Ellis Merton Coulter, a University of Georgia professor and historian of the South, helped shape the southern public’s interpretation of its heritage in general and Georgia’s in particular.
He taught at the state’s flagship university in Athens from 1919 to 1958 (serving as chair of the history department from 1940 until retirement), edited the Georgia Historical Quarterly for fifty years, and produced 26 books, 10 edited volumes, more than 100 articles, and numerous book reviews and newspaper columns. He was also a founding member of the Southern Historical Association, serving as its first president in 1934 and nurturing it throughout its early years.
Writing with purpose and teaching with passion, Coulter emerged as a leader of that generation of white southern historians who viewed the South’s past with pride and defended its racist policies and practices. He framed his literary corpus to praise the Old South, glorify Confederate heroes, vilify northerners, and denigrate Black southerners. Generations of Georgia whites gained their distinctive perspective on their state’s past and its present condition from his college textbook A Short History of Georgia (1933; revised 1947, 1960) and his junior high school text History of Georgia (1954). Published in the same year as the Supreme Court’s Brown v. Board of Education decision mandating public school integration, Coulter’s junior high text taught children that slavery greatly benefited Black southerns, and emancipation negatively altered their condition. “People in the South did not believe the Negroes . . . would know how to vote,” Coulter wrote. Because formerly enslaved people often “sold their votes to dishonest people who wanted to win elections,” Coulter assured Georgia’s youth that the white people of their state determined that African Americans should not participate in elections and “worked out a special plan” that kept “most of the Negroes from voting.” Similar themes permeated Coulter’s other works. To him the term Georgians applied to whites only; the state’s Black inhabitants constituted a subservient, inferior, and threatening element.
Coulter’s values arose from his birth into the moderately wealthy family of John Ellis Coulter, a merchant and land speculator in Connelly Springs, North Carolina. Both of the historian’s grandfathers had served in the Confederate army, and his maternal grandfather died at the Battle of Fredericksburg in Virginia. His paternal grandfather was captured during the Gettysburg, Pennsylvania, campaign and was incarcerated at Maryland’s Point Lookout prison. Following the conflict, Coulter’s surviving grandfather was accused of Ku Klux Klan–related violence. Though acquitted by an all-Black jury, he remained convinced that Reconstruction was aimed at humiliating southern whites by establishing Black rule in the South. He bequeathed this view to his son John Ellis and his grandson Ellis Merton.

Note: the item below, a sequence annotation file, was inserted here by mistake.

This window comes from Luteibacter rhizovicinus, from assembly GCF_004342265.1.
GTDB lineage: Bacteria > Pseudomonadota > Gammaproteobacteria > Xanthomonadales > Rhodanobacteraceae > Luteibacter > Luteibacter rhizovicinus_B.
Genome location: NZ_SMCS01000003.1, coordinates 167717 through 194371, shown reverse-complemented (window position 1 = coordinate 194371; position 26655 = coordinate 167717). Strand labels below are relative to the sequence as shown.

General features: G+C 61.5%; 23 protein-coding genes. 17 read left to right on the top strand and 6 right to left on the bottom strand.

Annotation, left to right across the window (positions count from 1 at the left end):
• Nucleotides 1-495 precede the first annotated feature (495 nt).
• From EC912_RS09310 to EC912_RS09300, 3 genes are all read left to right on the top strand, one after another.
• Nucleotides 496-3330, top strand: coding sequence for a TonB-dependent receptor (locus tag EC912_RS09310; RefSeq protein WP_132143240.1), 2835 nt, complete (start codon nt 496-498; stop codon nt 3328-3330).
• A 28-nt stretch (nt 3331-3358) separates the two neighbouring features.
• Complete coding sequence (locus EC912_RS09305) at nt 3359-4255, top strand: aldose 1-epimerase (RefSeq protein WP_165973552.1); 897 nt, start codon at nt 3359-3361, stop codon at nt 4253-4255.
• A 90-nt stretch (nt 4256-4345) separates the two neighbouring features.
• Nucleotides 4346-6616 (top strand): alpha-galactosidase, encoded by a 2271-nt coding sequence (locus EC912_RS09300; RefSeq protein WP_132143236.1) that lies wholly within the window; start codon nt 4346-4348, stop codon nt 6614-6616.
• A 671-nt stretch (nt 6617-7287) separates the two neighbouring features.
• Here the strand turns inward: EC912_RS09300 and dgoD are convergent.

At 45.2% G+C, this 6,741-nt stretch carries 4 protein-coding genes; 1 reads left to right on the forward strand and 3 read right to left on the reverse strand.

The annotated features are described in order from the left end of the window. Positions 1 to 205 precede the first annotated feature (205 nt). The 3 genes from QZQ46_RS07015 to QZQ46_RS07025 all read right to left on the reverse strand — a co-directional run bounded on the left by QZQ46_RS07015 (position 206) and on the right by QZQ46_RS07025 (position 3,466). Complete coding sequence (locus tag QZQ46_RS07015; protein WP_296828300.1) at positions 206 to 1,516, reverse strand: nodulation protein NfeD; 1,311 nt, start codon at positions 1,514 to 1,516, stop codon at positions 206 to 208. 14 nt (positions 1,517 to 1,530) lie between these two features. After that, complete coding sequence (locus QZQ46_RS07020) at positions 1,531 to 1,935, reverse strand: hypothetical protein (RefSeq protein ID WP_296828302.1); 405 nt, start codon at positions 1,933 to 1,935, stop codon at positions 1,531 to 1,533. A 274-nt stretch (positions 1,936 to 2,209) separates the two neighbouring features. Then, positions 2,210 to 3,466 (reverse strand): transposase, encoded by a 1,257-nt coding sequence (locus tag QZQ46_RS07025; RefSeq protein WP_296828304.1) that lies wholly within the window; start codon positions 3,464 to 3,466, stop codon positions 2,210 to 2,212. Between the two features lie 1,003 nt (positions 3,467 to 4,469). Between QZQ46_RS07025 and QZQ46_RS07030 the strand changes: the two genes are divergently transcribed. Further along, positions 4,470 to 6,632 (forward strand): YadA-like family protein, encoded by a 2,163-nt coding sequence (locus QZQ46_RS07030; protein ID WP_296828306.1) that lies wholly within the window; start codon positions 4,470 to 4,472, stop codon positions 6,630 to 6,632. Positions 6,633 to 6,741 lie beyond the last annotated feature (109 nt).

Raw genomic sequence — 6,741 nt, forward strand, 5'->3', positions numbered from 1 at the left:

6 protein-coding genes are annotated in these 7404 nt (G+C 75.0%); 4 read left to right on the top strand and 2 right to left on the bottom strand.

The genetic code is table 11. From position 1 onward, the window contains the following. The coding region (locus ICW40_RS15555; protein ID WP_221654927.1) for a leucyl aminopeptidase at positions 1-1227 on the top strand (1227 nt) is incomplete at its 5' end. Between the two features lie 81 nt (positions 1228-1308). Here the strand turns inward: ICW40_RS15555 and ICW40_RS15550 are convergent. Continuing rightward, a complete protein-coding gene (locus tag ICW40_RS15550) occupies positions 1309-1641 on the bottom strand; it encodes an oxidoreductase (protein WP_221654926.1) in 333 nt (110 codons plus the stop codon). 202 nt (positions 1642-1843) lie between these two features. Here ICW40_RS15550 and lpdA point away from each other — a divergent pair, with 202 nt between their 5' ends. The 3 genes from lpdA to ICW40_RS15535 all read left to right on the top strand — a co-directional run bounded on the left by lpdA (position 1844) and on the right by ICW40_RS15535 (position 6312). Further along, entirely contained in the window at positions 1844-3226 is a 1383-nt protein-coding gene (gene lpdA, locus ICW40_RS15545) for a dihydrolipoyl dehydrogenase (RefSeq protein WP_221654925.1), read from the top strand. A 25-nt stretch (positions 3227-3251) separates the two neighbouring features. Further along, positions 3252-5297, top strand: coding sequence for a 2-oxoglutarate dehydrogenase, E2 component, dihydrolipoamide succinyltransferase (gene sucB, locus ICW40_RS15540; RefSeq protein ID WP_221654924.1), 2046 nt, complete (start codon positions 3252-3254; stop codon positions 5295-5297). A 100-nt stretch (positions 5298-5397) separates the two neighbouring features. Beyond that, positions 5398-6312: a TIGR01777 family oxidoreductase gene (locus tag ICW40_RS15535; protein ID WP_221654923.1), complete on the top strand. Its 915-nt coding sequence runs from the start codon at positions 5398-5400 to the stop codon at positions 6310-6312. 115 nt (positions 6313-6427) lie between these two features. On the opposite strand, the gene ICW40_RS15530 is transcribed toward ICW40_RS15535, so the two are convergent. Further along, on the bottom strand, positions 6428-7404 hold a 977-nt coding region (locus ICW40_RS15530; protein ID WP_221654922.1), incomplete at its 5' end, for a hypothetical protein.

John Ellis Coulter prayed that his son would enter the Lutheran ministry, but Coulter chose history instead. As a University of North Carolina undergraduate, Coulter relished classes under J. G. de Roulhac Hamilton, whose lectures on Reconstruction emphasized southern white sufferings, northern treachery, and Black openness to corruption. In 1914 Coulter entered the University of Wisconsin, matriculating under professors sympathetic to the southern white view of the Civil War and Reconstruction. Three years later he completed his doctoral dissertation, which would eventually be published as The Civil War and Readjustment in Kentucky . Following a brief posting at Marietta College in Ohio, he began his six decades at the University of Georgia.
A prolific author, Coulter is best remembered for his two contributions to the History of the South series jointly sponsored by Louisiana State University and the Littlefield Fund for Southern History at the University of Texas. The South During Reconstruction (1947) and Confederate States of America (1952) are considered by many scholars to be historical apologies justifying southern secession, defending the Confederate cause, and condemning Reconstruction in the style of his mentor Hamilton. These works, along with his other writings, presented a powerful intellectual paradigm useful to those opposed to the mid-century crusade for civil rights reforms.
The Civil Rights Act of 1964 and the Voting Rights Act of 1965 greatly altered Coulter’s South, advancing a social revolution that had been defeated in the Reconstruction era. But he himself remained unreconstructed. Published in 1968, his small volume Negro Legislators in Georgia During the Reconstruction Period casts Black lawmakers as unmitigated villains who made a travesty of good government. Little wonder, he concludes, that “Georgians . . . should have done whatever they could to prevent Negroes voting and sending such representatives to the legislature.”
By the time of his death in 1981 Coulter had lived well beyond the point in time when his works had successfully bolstered the white vision of the South’s proper social order. To him this was the ultimate tragedy, for decades before he had proclaimed with fervor, “In my teachings I am still trying to re-establish the Southern Confederacy.”